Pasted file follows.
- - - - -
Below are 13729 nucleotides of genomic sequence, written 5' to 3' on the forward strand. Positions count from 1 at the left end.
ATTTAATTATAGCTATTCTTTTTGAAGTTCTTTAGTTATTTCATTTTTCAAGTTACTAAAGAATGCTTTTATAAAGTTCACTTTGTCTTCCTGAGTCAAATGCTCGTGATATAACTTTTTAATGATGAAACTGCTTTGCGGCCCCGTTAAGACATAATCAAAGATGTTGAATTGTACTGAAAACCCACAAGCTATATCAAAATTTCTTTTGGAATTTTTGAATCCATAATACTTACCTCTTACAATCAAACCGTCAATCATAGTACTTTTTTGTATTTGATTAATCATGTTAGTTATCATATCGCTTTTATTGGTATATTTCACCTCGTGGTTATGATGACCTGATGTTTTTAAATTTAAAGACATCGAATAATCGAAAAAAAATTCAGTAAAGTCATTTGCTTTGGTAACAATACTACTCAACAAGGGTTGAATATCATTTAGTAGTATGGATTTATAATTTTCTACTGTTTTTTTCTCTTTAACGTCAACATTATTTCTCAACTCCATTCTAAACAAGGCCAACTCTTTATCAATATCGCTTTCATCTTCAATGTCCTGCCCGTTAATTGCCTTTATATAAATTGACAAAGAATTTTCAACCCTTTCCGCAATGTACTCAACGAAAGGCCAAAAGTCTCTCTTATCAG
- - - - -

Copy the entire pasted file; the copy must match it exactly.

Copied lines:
Below are 13729 nucleotides of genomic sequence, written 5' to 3' on the forward strand. Positions count from 1 at the left end.
ATTTAATTATAGCTATTCTTTTTGAAGTTCTTTAGTTATTTCATTTTTCAAGTTACTAAAGAATGCTTTTATAAAGTTCACTTTGTCTTCCTGAGTCAAATGCTCGTGATATAACTTTTTAATGATGAAACTGCTTTGCGGCCCCGTTAAGACATAATCAAAGATGTTGAATTGTACTGAAAACCCACAAGCTATATCAAAATTTCTTTTGGAATTTTTGAATCCATAATACTTACCTCTTACAATCAAACCGTCAATCATAGTACTTTTTTGTATTTGATTAATCATGTTAGTTATCATATCGCTTTTATTGGTATATTTCACCTCGTGGTTATGATGACCTGATGTTTTTAAATTTAAAGACATCGAATAATCGAAAAAAAATTCAGTAAAGTCATTTGCTTTGGTAACAATACTACTCAACAAGGGTTGAATATCATTTAGTAGTATGGATTTATAATTTTCTACTGTTTTTTTCTCTTTAACGTCAACATTATTTCTCAACTCCATTCTAAACAAGGCCAACTCTTTATCAATATCGCTTTCATCTTCAATGTCCTGCCCGTTAATTGCCTTTATATAAATTGACAAAGAATTTTCAACCCTTTCCGCAATGTACTCAACGAAAGGCCAAAAGTCTCTCTTATCAG